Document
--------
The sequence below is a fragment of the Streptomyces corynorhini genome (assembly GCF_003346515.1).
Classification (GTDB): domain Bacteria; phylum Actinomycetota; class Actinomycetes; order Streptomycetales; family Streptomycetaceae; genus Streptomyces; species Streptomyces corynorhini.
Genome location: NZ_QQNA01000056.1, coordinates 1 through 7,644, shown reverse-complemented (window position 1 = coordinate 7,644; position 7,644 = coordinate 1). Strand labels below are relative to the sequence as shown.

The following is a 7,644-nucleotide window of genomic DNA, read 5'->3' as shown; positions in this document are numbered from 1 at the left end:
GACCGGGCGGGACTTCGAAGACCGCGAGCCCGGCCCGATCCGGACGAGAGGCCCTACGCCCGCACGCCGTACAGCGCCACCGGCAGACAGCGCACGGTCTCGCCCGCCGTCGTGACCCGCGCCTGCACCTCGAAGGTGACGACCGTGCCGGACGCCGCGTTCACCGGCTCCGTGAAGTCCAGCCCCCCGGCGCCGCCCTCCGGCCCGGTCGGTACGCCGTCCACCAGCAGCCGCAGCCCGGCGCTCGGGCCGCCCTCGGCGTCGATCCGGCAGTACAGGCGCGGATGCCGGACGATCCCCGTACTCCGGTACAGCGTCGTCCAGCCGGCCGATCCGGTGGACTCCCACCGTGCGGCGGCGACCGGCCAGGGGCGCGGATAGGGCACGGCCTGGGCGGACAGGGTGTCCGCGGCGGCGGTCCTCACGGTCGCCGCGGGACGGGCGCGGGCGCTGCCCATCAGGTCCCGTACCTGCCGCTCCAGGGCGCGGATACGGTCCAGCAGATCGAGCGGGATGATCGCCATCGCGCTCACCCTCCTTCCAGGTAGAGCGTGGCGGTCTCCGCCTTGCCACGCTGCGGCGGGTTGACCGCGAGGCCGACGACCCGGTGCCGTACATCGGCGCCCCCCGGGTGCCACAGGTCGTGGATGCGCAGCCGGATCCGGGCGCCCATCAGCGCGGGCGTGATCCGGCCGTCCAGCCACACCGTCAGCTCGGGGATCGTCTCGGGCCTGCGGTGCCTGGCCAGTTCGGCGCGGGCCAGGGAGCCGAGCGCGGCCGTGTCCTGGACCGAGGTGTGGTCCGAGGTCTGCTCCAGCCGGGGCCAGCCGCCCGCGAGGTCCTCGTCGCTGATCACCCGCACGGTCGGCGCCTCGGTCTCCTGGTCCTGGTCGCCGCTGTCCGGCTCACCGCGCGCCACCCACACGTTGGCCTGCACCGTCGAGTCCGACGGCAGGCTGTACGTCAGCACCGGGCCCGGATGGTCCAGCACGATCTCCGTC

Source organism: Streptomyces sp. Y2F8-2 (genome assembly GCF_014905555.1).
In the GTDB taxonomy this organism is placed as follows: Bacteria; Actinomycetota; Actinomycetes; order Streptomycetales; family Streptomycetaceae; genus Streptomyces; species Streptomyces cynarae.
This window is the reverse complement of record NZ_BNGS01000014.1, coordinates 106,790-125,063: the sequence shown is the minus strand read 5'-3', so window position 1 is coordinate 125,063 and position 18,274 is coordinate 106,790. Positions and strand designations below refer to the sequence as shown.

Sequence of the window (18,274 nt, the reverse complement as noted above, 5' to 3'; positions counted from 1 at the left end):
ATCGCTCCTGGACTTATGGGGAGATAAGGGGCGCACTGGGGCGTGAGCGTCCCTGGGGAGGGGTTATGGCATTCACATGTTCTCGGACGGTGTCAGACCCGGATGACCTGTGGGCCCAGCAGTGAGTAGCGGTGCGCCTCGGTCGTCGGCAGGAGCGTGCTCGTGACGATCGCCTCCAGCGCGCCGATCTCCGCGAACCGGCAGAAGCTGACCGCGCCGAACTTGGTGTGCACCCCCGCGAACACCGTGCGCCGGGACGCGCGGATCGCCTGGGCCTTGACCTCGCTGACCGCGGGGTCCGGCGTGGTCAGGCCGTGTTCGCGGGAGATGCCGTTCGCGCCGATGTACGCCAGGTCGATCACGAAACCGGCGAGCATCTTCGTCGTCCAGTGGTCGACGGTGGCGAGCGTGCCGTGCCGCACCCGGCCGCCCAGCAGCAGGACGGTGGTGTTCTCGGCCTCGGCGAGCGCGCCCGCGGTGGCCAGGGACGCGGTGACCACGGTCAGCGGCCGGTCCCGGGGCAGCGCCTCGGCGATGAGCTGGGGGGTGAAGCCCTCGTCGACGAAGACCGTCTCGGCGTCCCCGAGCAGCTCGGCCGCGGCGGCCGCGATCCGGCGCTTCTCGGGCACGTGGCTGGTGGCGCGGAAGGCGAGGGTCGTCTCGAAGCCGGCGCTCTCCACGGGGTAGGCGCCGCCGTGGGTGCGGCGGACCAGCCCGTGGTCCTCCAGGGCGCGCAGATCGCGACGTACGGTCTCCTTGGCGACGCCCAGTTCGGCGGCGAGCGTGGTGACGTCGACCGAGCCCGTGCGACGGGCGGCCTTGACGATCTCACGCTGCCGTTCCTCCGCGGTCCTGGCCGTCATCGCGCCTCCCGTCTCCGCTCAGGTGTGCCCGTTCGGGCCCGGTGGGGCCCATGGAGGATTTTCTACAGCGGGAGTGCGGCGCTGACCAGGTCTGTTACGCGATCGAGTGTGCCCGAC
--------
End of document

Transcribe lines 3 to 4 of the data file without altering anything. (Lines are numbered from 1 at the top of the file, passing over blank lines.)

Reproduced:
Genome location: NZ_QQNA01000056.1, coordinates 1 through 7,644, shown reverse-complemented (window position 1 = coordinate 7,644; position 7,644 = coordinate 1). Strand labels below are relative to the sequence as shown.

The following is a 7,644-nucleotide window of genomic DNA, read 5'->3' as shown; positions in this document are numbered from 1 at the left end: